In addition to local noodles known nationwide like “Onomichi ramen”, “Kure Reimen” loved by locals, “Tsukemono yakisoba” born from home cooking in Aki Ota, “Yasha udon” with a motif of traditional performing arts, etc. We will introduce unique local noodles.
A rich soy sauce flavor! “Onomichi ramen”
Nationally famous local noodles
Onomichi ramen has pork backfat that adds richness to the soy sauce-based taste. The chicken broth is characterized by the addition of dashi made from seafood (such as sardines). As for noodles, flat noodles with a firm texture are the mainstream, and they are often intertwined with soup and go great together! It is a simple style topped with light char siu, bamboo shoots, and green onions, and there are many shops that say “Chinese noodles” instead of “ramen”. When you visit Onomichi for sightseeing, it is a local gourmet dish that you definitely want to eat.
Light pork bone soy sauce! “Hiroshima ramen”
The gentle taste is popular in the local area
The soup of “Hiroshima ramen” is “tonkotsu soy sauce” that is made by boiling pork bones, chicken bones, vegetables, etc. in a soy sauce-flavored sauce until it becomes cloudy. Although it is based on pork bones, it has a pretty light impression. Noodles are based on simple straight noodles. In addition to green onions, bamboo shoots, and char siu, the main feature is that boiled bean sprouts are added to the ingredients. It adds a unique flavor to ramen with a gentle taste.
Shops where you can eat Hiroshima ramen
“Shanghai Sohonten”, a long-established Hiroshima ramen store
There are many fans in the locals! “Merry Eba Honten”
“Kure Reimen” born from customer's voice
The chewy noodles and spicy soup are delicious
“I want to eat cold noodles even in winter!” “Kure cold noodles” with customer voices on the menu. At the birthplace of “Chinraiken,” they devised a spicy soup in addition to sweetness. It is still popular as a taste familiar to locals. It is recommended that you first taste it as it is, and then enjoy the change of taste with “vinegar mustard,” which is made by soaking chili peppers in vinegar.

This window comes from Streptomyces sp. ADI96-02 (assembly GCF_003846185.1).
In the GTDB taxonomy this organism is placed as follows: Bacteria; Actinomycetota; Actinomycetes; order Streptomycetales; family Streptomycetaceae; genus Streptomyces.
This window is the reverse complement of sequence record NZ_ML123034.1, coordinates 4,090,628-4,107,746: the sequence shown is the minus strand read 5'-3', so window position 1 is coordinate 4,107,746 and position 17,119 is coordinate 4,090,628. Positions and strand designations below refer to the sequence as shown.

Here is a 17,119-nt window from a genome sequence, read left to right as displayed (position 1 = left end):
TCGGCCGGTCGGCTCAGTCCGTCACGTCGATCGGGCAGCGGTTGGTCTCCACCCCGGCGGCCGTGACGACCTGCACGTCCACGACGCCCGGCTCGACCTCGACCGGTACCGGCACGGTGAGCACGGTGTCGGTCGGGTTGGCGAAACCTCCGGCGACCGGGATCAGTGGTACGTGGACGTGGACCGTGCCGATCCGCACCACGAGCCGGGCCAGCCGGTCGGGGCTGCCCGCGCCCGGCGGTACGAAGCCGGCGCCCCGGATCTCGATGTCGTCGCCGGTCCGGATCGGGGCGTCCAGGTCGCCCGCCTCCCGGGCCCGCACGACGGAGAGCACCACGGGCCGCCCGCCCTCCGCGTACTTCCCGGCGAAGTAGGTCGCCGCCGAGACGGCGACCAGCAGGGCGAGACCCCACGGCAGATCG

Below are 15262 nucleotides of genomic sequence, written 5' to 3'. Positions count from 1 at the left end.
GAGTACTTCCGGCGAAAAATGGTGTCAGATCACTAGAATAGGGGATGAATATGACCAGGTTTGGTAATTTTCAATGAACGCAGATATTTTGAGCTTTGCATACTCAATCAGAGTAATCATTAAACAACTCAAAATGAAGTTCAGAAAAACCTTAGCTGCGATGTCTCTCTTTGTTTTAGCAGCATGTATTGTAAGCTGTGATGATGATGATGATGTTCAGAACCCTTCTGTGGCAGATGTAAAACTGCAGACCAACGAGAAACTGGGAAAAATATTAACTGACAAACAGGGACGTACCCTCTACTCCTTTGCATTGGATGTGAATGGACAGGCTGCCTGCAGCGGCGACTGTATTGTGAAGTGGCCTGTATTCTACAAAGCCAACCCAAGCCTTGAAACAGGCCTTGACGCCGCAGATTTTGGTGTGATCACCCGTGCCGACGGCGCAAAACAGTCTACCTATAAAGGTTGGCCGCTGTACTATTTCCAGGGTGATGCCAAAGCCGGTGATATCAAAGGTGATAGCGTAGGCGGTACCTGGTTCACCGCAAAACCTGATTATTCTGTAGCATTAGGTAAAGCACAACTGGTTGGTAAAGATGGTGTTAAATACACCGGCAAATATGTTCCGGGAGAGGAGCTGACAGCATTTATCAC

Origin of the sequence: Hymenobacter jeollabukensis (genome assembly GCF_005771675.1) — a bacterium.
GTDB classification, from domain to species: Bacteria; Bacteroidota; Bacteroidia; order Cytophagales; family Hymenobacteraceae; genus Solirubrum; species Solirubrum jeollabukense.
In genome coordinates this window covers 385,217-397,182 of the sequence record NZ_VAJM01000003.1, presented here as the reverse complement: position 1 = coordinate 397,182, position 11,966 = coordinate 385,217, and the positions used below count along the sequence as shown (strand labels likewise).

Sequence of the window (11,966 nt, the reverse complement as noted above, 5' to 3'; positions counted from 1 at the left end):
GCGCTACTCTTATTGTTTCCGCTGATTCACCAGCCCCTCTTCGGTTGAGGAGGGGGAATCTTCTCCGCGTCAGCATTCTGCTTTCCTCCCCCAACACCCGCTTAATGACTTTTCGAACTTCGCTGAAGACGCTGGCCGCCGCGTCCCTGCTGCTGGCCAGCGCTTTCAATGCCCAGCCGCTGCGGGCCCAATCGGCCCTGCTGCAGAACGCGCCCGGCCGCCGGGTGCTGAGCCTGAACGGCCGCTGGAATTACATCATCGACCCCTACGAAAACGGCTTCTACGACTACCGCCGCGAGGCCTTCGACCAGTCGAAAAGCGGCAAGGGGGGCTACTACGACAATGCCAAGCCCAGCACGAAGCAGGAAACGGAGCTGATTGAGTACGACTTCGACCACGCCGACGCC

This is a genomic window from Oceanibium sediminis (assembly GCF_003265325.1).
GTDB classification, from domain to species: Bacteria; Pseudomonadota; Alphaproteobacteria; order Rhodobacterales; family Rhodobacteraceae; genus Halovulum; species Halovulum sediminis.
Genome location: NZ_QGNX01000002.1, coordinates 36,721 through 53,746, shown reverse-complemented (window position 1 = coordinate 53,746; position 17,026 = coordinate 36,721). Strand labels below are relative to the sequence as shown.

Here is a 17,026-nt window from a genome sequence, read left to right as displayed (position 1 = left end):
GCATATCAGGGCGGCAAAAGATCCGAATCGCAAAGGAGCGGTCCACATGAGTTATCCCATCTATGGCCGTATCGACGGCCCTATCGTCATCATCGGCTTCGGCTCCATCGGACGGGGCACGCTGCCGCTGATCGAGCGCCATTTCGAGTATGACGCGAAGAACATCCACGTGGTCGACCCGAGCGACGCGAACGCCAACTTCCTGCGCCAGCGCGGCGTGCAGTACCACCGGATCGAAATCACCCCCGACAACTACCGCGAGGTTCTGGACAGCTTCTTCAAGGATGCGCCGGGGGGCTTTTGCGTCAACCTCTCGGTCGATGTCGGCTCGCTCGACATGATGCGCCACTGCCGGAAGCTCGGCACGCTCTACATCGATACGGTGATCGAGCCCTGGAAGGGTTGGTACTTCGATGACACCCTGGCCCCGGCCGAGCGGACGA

“Soy udon”, a specialty of Etajima
Udon with soy beans in it
Since ancient times, there has been little rain in Etajima and soybean cultivation has been popular. “Soybean udon” originated from the fact that hand-made udon made with soy soup stock was eaten at ceremonial occasions and other occasions. It is characterized by the fact that soybeans are rumbling in a tasty broth based on soybeans and kelp. You can enjoy it at “Shima Station · Mamegashima” and “Fureai Plaza Sakura” in Etajima City.
Departing from Aki Ota Town! “Tsukemono Yakisoba”
Excellent compatibility between juicy pork and pickles
“Tsukemono yakisoba” was created by the home cooking “yakizukemono” in Aki Ota. The crispy texture and unique aroma of pickles are addictive. The compatibility between juicy pork and pickles is also excellent! There are different types of pickles used by restaurants, such as turnip, Chinese cabbage, and Hiroshima greens, so you can enjoy “tsukemono yakisoba” with various flavors. Once you eat it, it becomes addictive, “It’s delicious!” Please enjoy local gourmet dishes that are reputed to be.
It's spicier than demons! “Yasha udon”
Features a spicy soup of chili pepper and chili oil
Akitakata is known as the “town of kagura.” “Yasha Udon” was born after the scary female demon “Yasha” that appears in the Kagura. The deciding factor is the special soup with the spiciness of chili peppers and chili oil. The udon is topped with plenty of pork and locally grown green onions, and you can enjoy the exquisite uma-spiciness. Please try the local gourmet food limited to Akitakata City.
“Toyohira soba” in Kitahiroshima
Deliciousness that makes soba noodles go crazy
The Toyohira area of Kitahiroshima is one of the leading soba producers in western Japan. The flavorful “Toyohira soba,” which is made by grinding locally produced buckwheat with a stone mill, is a deliciousness that makes soba noodles go crazy. At the soba dojo inside the roadside station “Donguri Village”, you can experience making soba using locally grown buckwheat flour. In autumn, a “soba festival” is held where you can enjoy new soba made by soba masters.